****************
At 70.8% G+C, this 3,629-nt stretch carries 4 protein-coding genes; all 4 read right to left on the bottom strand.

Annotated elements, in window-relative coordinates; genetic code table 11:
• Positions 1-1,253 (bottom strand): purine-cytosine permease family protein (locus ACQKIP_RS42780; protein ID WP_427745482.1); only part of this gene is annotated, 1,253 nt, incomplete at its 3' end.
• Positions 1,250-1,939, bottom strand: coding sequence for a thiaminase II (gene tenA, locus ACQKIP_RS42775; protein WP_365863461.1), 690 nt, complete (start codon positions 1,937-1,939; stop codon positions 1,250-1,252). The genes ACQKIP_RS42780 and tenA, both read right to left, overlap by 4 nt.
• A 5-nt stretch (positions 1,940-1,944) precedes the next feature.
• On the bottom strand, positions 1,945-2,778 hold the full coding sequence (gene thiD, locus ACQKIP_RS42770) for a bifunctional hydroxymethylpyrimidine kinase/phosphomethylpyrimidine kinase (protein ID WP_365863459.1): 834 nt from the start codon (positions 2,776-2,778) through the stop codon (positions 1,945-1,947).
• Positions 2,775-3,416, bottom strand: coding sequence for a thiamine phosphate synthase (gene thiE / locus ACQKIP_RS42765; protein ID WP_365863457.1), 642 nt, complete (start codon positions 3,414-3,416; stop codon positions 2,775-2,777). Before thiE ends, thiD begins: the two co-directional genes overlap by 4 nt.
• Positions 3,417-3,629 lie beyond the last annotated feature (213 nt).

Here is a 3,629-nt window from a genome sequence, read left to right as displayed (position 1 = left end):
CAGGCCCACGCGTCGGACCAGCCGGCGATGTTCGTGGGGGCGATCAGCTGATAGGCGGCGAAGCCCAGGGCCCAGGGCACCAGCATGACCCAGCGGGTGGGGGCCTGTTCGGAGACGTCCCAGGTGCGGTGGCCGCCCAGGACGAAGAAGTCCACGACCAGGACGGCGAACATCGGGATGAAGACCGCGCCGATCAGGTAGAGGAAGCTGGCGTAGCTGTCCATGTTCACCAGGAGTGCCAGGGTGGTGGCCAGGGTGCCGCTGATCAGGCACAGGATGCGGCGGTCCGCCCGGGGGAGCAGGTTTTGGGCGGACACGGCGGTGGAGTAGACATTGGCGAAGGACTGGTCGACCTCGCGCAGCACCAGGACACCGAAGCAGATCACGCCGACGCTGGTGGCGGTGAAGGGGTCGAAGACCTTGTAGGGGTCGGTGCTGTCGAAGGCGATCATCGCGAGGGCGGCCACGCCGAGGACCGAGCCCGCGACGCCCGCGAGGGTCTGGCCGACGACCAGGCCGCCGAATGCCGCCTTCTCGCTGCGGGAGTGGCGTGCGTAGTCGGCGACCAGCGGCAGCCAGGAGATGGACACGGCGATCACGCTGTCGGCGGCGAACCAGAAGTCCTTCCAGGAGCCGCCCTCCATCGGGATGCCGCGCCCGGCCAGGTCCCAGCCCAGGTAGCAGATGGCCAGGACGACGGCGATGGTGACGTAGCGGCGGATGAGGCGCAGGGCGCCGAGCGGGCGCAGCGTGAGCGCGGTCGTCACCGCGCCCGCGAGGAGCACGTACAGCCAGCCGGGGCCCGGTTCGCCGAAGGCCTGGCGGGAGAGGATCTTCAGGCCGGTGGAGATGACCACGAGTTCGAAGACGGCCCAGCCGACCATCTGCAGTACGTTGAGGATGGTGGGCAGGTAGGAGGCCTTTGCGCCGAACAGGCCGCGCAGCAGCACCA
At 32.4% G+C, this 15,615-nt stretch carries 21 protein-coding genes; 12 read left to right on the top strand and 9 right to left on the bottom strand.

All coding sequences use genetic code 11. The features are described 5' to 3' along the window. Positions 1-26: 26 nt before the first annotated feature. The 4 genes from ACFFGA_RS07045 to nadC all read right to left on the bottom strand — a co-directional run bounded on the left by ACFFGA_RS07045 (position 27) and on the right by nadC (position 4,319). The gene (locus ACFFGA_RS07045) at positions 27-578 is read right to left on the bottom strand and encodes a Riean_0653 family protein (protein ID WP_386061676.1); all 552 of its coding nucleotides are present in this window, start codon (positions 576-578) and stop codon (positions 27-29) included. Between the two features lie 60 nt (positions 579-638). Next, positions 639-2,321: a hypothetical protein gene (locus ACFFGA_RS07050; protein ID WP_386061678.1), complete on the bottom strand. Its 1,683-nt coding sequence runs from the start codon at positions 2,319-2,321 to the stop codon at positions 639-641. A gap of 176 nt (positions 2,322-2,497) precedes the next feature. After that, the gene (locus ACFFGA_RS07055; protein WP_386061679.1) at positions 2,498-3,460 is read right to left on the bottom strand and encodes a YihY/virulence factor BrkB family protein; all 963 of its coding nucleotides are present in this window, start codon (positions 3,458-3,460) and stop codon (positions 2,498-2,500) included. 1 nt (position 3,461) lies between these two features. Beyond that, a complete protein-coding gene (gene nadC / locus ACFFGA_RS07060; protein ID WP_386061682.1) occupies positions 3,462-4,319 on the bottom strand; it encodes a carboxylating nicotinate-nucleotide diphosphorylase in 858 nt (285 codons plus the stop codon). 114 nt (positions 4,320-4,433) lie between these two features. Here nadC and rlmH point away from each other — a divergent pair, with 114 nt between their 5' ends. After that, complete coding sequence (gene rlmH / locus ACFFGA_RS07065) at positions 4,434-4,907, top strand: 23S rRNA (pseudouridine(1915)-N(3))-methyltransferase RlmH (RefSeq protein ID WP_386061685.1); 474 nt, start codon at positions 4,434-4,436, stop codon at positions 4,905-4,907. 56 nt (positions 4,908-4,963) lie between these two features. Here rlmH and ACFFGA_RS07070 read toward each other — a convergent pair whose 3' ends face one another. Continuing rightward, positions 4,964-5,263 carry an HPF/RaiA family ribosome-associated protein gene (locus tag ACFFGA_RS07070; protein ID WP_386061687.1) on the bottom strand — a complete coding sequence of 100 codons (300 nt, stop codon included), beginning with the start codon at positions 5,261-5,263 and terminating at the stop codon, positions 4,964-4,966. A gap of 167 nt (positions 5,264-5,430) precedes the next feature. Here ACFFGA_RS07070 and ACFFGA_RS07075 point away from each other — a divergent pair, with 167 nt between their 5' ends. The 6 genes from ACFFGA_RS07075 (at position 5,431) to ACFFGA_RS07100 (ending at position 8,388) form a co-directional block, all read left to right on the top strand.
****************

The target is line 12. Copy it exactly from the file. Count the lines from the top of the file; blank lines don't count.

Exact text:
All coding sequences use genetic code 11. The features are described 5' to 3' along the window. Positions 1-26: 26 nt before the first annotated feature. The 4 genes from ACFFGA_RS07045 to nadC all read right to left on the bottom strand — a co-directional run bounded on the left by ACFFGA_RS07045 (position 27) and on the right by nadC (position 4,319). The gene (locus ACFFGA_RS07045) at positions 27-578 is read right to left on the bottom strand and encodes a Riean_0653 family protein (protein ID WP_386061676.1); all 552 of its coding nucleotides are present in this window, start codon (positions 576-578) and stop codon (positions 27-29) included. Between the two features lie 60 nt (positions 579-638). Next, positions 639-2,321: a hypothetical protein gene (locus ACFFGA_RS07050; protein ID WP_386061678.1), complete on the bottom strand. Its 1,683-nt coding sequence runs from the start codon at positions 2,319-2,321 to the stop codon at positions 639-641. A gap of 176 nt (positions 2,322-2,497) precedes the next feature. After that, the gene (locus ACFFGA_RS07055; protein WP_386061679.1) at positions 2,498-3,460 is read right to left on the bottom strand and encodes a YihY/virulence factor BrkB family protein; all 963 of its coding nucleotides are present in this window, start codon (positions 3,458-3,460) and stop codon (positions 2,498-2,500) included. 1 nt (position 3,461) lies between these two features. Beyond that, a complete protein-coding gene (gene nadC / locus ACFFGA_RS07060; protein ID WP_386061682.1) occupies positions 3,462-4,319 on the bottom strand; it encodes a carboxylating nicotinate-nucleotide diphosphorylase in 858 nt (285 codons plus the stop codon). 114 nt (positions 4,320-4,433) lie between these two features. Here nadC and rlmH point away from each other — a divergent pair, with 114 nt between their 5' ends. After that, complete coding sequence (gene rlmH / locus ACFFGA_RS07065) at positions 4,434-4,907, top strand: 23S rRNA (pseudouridine(1915)-N(3))-methyltransferase RlmH (RefSeq protein ID WP_386061685.1); 474 nt, start codon at positions 4,434-4,436, stop codon at positions 4,905-4,907. 56 nt (positions 4,908-4,963) lie between these two features. Here rlmH and ACFFGA_RS07070 read toward each other — a convergent pair whose 3' ends face one another. Continuing rightward, positions 4,964-5,263 carry an HPF/RaiA family ribosome-associated protein gene (locus tag ACFFGA_RS07070; protein ID WP_386061687.1) on the bottom strand — a complete coding sequence of 100 codons (300 nt, stop codon included), beginning with the start codon at positions 5,261-5,263 and terminating at the stop codon, positions 4,964-4,966. A gap of 167 nt (positions 5,264-5,430) precedes the next feature. Here ACFFGA_RS07070 and ACFFGA_RS07075 point away from each other — a divergent pair, with 167 nt between their 5' ends. The 6 genes from ACFFGA_RS07075 (at position 5,431) to ACFFGA_RS07100 (ending at position 8,388) form a co-directional block, all read left to right on the top strand.